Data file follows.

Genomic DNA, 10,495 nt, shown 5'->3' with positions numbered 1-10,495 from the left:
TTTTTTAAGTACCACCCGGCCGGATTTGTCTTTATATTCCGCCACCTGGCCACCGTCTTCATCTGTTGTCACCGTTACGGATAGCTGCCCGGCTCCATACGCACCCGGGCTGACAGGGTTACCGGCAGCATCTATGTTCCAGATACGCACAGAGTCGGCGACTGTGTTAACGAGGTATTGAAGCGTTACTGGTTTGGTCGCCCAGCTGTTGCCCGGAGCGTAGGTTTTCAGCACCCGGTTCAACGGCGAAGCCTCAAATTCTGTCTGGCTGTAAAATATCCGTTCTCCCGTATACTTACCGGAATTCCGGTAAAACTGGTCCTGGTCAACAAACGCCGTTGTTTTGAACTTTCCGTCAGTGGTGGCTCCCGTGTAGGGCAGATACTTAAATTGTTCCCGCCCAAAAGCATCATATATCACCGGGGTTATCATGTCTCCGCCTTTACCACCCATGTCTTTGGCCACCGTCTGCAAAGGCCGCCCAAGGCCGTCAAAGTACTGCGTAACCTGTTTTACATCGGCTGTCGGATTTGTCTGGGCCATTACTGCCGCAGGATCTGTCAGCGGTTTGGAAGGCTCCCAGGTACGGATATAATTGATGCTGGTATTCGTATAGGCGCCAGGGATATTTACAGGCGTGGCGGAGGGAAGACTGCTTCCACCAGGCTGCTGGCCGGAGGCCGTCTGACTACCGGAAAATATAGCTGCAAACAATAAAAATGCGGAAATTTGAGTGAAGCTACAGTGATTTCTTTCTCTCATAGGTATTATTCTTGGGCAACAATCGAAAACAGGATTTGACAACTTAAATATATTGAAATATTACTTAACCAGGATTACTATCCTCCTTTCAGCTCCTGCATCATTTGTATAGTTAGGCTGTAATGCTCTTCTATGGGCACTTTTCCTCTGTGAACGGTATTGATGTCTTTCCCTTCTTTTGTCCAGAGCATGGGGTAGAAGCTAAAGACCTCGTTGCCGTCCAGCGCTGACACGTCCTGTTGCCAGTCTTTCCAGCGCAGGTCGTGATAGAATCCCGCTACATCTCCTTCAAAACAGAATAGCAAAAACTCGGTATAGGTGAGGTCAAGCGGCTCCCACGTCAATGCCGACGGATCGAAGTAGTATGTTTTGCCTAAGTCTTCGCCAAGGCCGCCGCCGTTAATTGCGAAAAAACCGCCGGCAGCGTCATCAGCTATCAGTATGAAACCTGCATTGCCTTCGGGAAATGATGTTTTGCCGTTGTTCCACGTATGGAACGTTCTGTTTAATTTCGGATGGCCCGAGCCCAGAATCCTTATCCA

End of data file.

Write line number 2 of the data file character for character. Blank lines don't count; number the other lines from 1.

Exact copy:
TTTTTTAAGTACCACCCGGCCGGATTTGTCTTTATATTCCGCCACCTGGCCACCGTCTTCATCTGTTGTCACCGTTACGGATAGCTGCCCGGCTCCATACGCACCCGGGCTGACAGGGTTACCGGCAGCATCTATGTTCCAGATACGCACAGAGTCGGCGACTGTGTTAACGAGGTATTGAAGCGTTACTGGTTTGGTCGCCCAGCTGTTGCCCGGAGCGTAGGTTTTCAGCACCCGGTTCAACGGCGAAGCCTCAAATTCTGTCTGGCTGTAAAATATCCGTTCTCCCGTATACTTACCGGAATTCCGGTAAAACTGGTCCTGGTCAACAAACGCCGTTGTTTTGAACTTTCCGTCAGTGGTGGCTCCCGTGTAGGGCAGATACTTAAATTGTTCCCGCCCAAAAGCATCATATATCACCGGGGTTATCATGTCTCCGCCTTTACCACCCATGTCTTTGGCCACCGTCTGCAAAGGCCGCCCAAGGCCGTCAAAGTACTGCGTAACCTGTTTTACATCGGCTGTCGGATTTGTCTGGGCCATTACTGCCGCAGGATCTGTCAGCGGTTTGGAAGGCTCCCAGGTACGGATATAATTGATGCTGGTATTCGTATAGGCGCCAGGGATATTTACAGGCGTGGCGGAGGGAAGACTGCTTCCACCAGGCTGCTGGCCGGAGGCCGTCTGACTACCGGAAAATATAGCTGCAAACAATAAAAATGCGGAAATTTGAGTGAAGCTACAGTGATTTCTTTCTCTCATAGGTATTATTCTTGGGCAACAATCGAAAACAGGATTTGACAACTTAAATATATTGAAATATTACTTAACCAGGATTACTATCCTCCTTTCAGCTCCTGCATCATTTGTATAGTTAGGCTGTAATGCTCTTCTATGGGCACTTTTCCTCTGTGAACGGTATTGATGTCTTTCCCTTCTTTTGTCCAGAGCATGGGGTAGAAGCTAAAGACCTCGTTGCCGTCCAGCGCTGACACGTCCTGTTGCCAGTCTTTCCAGCGCAGGTCGTGATAGAATCCCGCTACATCTCCTTCAAAACAGAATAGCAAAAACTCGGTATAGGTGAGGTCAAGCGGCTCCCACGTCAATGCCGACGGATCGAAGTAGTATGTTTTGCCTAAGTCTTCGCCAAGGCCGCCGCCGTTAATTGCGAAAAAACCGCCGGCAGCGTCATCAGCTATCAGTATGAAACCTGCATTGCCTTCGGGAAATGATGTTTTGCCGTTGTTCCACGTATGGAACGTTCTGTTTAATTTCGGATGGCCCGAGCCCAGAATCCTTATCCA